While I tend to hate everyone that shares my name based on principle alone, there's something I find irresistible about Awkward's Sadie Saxton (Molly Tarlov).
It's surprising that Jenna's nemesis is the one to revolutionize my life-long philosophy. On the surface, Sadie is one of the cruelest characters on TV, but over time we've gotten to see a more vulnerable side to Awkward's resident mean girl. But have these moments been enough to humanize the Queen Bee of Palos Verdes?
Awkward's Molly Tarlov: Sadie will fall in love and let her guard down
premiered, Sadie was pure evil incarnate. With no qualms about mocking an alleged suicide attempt, forwarding a topless photo of Jenna to the entire school or giving the in-crowd pink eye with some strategically placed poop, Sadie gave Regina George a run for her money. But the meaner Sadie was, the more I seemed to love her. Sadie's pieces of "advice" — if you could ever call things like, "You suck at being anorexic. Time to embrace bulimia," advice — coupled with a head bob and her signature, "You're welcome," soon became my favorite moments of the MTV comedy.Halfway through the first season, we saw the root behind Sadie's mean girl ways: her deep-seated insecurity towards her own body image. Tarlov gave an impressively heart-breaking monologue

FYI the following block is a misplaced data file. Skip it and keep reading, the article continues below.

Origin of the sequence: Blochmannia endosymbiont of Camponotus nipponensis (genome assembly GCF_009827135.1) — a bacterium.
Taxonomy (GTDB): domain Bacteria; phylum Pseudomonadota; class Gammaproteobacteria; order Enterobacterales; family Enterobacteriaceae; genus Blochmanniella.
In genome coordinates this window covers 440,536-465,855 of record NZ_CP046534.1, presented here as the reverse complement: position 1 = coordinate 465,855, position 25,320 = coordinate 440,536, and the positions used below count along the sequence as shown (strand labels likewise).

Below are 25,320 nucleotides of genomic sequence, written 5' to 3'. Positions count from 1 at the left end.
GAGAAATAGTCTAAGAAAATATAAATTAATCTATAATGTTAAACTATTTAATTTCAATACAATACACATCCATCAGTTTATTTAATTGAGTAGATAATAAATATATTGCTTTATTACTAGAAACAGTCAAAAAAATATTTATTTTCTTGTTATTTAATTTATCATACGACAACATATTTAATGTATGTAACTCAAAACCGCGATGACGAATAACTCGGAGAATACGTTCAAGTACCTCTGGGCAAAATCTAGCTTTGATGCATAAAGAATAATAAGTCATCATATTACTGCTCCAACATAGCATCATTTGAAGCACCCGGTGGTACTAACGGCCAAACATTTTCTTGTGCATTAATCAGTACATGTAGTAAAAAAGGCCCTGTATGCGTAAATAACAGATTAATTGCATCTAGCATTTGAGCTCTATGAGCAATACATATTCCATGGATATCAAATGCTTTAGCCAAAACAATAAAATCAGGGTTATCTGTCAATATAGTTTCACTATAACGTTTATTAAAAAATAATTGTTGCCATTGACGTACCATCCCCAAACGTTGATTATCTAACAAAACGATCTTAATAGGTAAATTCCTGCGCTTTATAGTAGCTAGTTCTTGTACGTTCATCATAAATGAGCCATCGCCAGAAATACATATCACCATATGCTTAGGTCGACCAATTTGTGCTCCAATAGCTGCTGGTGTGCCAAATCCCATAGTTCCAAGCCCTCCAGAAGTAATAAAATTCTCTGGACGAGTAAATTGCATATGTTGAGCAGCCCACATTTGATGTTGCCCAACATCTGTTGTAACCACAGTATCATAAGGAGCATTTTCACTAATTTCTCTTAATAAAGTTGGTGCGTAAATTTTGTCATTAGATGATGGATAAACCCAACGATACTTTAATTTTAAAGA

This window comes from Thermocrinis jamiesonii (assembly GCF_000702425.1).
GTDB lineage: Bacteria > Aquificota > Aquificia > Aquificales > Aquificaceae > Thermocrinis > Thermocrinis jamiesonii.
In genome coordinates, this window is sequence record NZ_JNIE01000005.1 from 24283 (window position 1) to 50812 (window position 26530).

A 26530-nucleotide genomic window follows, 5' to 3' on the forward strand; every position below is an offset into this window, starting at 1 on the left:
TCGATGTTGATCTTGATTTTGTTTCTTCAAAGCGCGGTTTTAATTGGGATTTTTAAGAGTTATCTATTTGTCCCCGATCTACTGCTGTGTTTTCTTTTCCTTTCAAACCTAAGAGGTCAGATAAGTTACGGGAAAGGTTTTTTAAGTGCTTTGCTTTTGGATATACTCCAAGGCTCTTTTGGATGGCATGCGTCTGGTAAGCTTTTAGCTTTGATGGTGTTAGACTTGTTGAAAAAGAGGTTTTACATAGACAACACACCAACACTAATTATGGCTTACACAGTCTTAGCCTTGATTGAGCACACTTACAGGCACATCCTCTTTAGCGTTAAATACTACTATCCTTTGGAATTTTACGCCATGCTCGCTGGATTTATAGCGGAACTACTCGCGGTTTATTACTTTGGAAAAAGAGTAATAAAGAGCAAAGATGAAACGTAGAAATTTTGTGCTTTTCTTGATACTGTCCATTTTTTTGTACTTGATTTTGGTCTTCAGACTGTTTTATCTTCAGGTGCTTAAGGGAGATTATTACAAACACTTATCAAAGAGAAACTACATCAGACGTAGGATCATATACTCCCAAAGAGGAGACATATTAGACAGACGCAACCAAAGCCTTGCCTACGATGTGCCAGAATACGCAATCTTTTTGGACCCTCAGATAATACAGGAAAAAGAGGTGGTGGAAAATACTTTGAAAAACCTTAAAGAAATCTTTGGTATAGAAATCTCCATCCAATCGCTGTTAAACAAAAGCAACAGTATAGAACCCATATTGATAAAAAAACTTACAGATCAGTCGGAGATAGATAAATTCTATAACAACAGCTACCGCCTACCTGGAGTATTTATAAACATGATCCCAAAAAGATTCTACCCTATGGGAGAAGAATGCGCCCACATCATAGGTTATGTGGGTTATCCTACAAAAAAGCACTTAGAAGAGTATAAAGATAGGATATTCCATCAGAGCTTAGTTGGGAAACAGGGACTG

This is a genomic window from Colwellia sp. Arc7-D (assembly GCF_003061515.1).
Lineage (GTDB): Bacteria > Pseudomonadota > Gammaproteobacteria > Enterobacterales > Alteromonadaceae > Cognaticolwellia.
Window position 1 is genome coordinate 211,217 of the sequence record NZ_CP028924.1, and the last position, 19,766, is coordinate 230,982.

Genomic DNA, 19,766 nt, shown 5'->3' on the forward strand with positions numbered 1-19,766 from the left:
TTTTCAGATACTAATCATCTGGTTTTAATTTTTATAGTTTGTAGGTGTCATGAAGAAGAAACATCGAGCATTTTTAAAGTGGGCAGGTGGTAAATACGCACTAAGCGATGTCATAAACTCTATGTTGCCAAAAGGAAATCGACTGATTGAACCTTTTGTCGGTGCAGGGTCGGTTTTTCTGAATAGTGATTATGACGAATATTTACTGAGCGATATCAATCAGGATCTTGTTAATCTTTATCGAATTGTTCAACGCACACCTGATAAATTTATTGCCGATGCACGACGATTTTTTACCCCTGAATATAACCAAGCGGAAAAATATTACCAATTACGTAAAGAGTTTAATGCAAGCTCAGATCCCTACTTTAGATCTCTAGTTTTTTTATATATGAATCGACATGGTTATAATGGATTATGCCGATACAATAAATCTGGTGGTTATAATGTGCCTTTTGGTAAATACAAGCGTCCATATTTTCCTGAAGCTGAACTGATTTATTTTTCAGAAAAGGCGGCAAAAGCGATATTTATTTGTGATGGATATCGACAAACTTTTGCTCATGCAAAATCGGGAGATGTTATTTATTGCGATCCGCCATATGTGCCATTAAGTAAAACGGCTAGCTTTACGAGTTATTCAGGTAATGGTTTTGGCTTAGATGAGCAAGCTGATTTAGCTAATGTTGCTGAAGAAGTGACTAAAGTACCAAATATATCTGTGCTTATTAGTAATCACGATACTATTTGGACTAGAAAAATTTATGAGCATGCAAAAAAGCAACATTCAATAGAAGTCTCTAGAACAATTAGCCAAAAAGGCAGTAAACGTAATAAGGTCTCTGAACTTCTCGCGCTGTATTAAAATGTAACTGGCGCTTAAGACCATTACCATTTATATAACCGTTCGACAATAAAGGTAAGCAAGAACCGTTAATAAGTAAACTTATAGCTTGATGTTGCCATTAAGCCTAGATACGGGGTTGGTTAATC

about Sadie's struggle with her weight that not only caused me to sympathize with Sadie, but even fall a little bit in love with her. Nevertheless, Sadie's soft side didn't last too long. Soon, she was back to her old tricks, ruining Jenna's birthday and most recently sabotaging Tamara's attempts to destroy her playboy ex, Ricky Schwartz.
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But while I love seeing those rare moments when Sadie opens up, I don't ever want her to completely turn over a new leaf. I've found myself loving Sadie for all the same reasons I should hate her. Of course, if she ever directed one of her pieces of "advice" towards me, I would hide in the girls' bathroom for eternity like a regular Moaning Myrtle. So which is worse: Sadie saying, "Maybe people would stop staring at you if you could just finish the abortion your mom botched" or actually finding her funny?
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In her defense, Sadie doesn't view her bone-shattering burns as mean. Instead, Sadie only claims
to be "honest" and according to her, "sometimes honesty is brutal." Sadly, the mean queen has a point (though she takes it many, many
steps too far).Unlike Jenna's mom, the scribe of the infamous "carefrontation" letter, Sadie is at least open with her cruelty and somehow, Sadie's unshielded mistreatment of others lends her a certain charm that the typical, passive-aggressive mean girls lack.How do you feel about Sadie: Do you love her, hate her, or something in between?